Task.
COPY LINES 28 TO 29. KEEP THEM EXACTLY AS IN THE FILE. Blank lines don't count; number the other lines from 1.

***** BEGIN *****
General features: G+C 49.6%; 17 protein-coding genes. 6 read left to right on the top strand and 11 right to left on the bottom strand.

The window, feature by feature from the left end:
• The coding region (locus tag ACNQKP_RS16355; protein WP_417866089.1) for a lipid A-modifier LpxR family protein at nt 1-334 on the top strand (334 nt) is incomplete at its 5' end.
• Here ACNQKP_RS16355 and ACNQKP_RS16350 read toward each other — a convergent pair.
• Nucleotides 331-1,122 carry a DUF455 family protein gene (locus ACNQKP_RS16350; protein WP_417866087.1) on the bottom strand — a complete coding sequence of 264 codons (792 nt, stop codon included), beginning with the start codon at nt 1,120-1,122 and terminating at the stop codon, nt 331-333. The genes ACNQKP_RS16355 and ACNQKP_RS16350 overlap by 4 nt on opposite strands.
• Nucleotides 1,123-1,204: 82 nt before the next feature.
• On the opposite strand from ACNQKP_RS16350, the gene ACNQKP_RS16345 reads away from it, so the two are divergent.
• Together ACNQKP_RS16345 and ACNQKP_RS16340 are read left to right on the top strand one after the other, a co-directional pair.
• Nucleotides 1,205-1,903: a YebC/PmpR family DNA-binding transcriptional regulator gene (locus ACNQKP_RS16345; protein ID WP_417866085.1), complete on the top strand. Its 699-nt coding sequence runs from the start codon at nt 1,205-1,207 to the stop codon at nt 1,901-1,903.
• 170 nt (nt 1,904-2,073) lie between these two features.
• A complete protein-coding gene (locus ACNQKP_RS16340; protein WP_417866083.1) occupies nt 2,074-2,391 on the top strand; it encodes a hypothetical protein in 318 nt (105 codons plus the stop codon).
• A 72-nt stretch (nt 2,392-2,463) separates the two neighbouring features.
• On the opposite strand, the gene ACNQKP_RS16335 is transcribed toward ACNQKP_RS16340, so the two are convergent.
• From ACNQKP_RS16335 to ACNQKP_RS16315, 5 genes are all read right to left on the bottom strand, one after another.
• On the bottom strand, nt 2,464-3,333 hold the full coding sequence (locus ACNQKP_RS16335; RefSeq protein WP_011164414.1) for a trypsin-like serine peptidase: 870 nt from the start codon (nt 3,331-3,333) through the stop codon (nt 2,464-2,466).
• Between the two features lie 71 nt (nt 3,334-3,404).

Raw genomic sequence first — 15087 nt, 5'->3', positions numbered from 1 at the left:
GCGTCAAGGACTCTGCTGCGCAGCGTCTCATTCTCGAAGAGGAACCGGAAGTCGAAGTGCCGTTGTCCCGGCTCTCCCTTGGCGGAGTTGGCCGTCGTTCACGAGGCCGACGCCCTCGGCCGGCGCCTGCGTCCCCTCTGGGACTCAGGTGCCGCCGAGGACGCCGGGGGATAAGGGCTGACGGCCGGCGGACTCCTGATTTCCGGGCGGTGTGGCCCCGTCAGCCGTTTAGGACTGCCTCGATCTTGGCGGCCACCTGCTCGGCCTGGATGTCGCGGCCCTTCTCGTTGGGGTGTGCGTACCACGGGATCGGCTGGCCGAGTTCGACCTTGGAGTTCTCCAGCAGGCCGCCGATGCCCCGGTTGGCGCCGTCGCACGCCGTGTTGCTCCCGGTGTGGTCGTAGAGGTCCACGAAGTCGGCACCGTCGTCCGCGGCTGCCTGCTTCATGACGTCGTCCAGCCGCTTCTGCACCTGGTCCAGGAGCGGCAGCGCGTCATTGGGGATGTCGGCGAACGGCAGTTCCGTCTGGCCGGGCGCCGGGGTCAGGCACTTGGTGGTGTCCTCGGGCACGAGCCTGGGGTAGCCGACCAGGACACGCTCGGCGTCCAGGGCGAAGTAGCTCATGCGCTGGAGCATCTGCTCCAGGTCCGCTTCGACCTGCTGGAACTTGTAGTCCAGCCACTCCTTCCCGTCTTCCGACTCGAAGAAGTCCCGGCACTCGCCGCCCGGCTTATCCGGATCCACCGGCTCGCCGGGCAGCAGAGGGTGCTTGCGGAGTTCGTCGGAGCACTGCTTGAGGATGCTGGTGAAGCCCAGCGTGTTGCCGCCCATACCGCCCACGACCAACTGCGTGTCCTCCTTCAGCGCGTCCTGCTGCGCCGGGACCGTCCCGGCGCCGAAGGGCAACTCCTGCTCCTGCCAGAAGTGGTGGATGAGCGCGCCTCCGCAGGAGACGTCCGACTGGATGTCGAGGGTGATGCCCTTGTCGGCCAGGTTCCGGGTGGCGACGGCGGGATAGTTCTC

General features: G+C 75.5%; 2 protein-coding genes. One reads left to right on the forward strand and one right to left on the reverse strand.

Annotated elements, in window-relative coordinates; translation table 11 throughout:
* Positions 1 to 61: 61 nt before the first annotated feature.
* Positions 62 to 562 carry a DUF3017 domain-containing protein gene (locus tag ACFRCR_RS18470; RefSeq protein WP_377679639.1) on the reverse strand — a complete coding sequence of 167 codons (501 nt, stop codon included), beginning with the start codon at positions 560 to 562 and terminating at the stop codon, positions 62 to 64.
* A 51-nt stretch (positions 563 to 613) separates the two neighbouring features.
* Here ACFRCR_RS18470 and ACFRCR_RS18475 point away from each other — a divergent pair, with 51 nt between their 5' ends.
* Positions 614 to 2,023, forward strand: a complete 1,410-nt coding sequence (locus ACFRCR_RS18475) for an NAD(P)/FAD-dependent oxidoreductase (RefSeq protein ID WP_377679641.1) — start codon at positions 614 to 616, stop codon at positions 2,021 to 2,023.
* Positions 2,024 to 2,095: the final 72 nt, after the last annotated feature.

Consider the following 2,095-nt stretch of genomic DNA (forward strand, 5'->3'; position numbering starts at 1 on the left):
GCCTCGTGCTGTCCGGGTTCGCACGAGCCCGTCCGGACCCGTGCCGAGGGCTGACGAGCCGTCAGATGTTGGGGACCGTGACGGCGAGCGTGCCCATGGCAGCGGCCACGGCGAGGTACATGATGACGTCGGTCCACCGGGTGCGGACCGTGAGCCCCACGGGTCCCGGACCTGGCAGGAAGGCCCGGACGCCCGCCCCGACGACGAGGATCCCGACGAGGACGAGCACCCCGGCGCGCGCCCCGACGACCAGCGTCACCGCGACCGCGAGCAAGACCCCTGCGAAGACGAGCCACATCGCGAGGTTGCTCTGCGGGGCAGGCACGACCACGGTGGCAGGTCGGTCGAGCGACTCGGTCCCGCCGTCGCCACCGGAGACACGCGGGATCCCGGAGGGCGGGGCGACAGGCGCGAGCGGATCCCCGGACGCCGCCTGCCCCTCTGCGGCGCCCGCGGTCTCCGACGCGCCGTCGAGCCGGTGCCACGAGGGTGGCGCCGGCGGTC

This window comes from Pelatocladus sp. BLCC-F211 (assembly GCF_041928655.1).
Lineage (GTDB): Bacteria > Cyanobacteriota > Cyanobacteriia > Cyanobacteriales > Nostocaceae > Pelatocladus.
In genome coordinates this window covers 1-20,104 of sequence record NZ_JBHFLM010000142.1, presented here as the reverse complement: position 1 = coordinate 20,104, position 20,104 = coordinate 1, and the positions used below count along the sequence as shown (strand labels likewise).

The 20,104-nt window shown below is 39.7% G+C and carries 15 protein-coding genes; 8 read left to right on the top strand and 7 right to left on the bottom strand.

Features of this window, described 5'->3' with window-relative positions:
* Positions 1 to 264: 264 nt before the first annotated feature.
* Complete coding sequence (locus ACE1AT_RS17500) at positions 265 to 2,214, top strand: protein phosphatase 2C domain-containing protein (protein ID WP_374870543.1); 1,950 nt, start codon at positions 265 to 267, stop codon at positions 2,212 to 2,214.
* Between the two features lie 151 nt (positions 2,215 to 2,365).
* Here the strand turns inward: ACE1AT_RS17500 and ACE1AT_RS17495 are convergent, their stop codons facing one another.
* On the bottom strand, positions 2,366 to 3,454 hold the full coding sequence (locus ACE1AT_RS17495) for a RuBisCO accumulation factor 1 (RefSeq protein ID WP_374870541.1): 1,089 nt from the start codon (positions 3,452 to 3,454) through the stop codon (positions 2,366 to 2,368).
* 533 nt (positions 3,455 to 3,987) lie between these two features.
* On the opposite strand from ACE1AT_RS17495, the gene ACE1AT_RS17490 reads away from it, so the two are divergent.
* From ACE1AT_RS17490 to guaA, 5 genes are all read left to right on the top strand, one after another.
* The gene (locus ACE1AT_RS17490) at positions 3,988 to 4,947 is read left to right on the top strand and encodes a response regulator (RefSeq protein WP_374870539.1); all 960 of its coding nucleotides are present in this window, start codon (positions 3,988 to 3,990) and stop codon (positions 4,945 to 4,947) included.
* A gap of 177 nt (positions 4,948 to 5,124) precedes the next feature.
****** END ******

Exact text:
GCCTCGTGCTGTCCGGGTTCGCACGAGCCCGTCCGGACCCGTGCCGAGGGCTGACGAGCCGTCAGATGTTGGGGACCGTGACGGCGAGCGTGCCCATGGCAGCGGCCACGGCGAGGTACATGATGACGTCGGTCCACCGGGTGCGGACCGTGAGCCCCACGGGTCCCGGACCTGGCAGGAAGGCCCGGACGCCCGCCCCGACGACGAGGATCCCGACGAGGACGAGCACCCCGGCGCGCGCCCCGACGACCAGCGTCACCGCGACCGCGAGCAAGACCCCTGCGAAGACGAGCCACATCGCGAGGTTGCTCTGCGGGGCAGGCACGACCACGGTGGCAGGTCGGTCGAGCGACTCGGTCCCGCCGTCGCCACCGGAGACACGCGGGATCCCGGAGGGCGGGGCGACAGGCGCGAGCGGATCCCCGGACGCCGCCTGCCCCTCTGCGGCGCCCGCGGTCTCCGACGCGCCGTCGAGCCGGTGCCACGAGGGTGGCGCCGGCGGTC

This window comes from Pelatocladus sp. BLCC-F211 (assembly GCF_041928655.1).